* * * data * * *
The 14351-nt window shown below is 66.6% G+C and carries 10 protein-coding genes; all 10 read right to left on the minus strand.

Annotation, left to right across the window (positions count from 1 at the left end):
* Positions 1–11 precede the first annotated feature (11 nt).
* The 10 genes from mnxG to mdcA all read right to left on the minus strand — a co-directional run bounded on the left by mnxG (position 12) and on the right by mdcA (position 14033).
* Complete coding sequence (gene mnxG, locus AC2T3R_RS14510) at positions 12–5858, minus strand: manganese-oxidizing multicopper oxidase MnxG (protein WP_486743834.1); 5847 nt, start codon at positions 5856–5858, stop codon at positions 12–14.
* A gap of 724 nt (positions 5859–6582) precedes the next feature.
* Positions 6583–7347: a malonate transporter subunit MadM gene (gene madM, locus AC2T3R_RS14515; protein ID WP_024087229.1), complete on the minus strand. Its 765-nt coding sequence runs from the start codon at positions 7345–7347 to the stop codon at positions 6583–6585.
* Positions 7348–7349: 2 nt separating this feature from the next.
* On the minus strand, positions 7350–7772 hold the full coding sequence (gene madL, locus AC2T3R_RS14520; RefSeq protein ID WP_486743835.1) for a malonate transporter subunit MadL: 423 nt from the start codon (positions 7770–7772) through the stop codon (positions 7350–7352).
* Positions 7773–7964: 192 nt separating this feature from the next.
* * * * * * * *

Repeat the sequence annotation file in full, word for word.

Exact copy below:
The 14351-nt window shown below is 66.6% G+C and carries 10 protein-coding genes; all 10 read right to left on the minus strand.

Annotation, left to right across the window (positions count from 1 at the left end):
* Positions 1–11 precede the first annotated feature (11 nt).
* The 10 genes from mnxG to mdcA all read right to left on the minus strand — a co-directional run bounded on the left by mnxG (position 12) and on the right by mdcA (position 14033).
* Complete coding sequence (gene mnxG, locus AC2T3R_RS14510) at positions 12–5858, minus strand: manganese-oxidizing multicopper oxidase MnxG (protein WP_486743834.1); 5847 nt, start codon at positions 5856–5858, stop codon at positions 12–14.
* A gap of 724 nt (positions 5859–6582) precedes the next feature.
* Positions 6583–7347: a malonate transporter subunit MadM gene (gene madM, locus AC2T3R_RS14515; protein ID WP_024087229.1), complete on the minus strand. Its 765-nt coding sequence runs from the start codon at positions 7345–7347 to the stop codon at positions 6583–6585.
* Positions 7348–7349: 2 nt separating this feature from the next.
* On the minus strand, positions 7350–7772 hold the full coding sequence (gene madL, locus AC2T3R_RS14520; RefSeq protein ID WP_486743835.1) for a malonate transporter subunit MadL: 423 nt from the start codon (positions 7770–7772) through the stop codon (positions 7350–7352).
* Positions 7773–7964: 192 nt separating this feature from the next.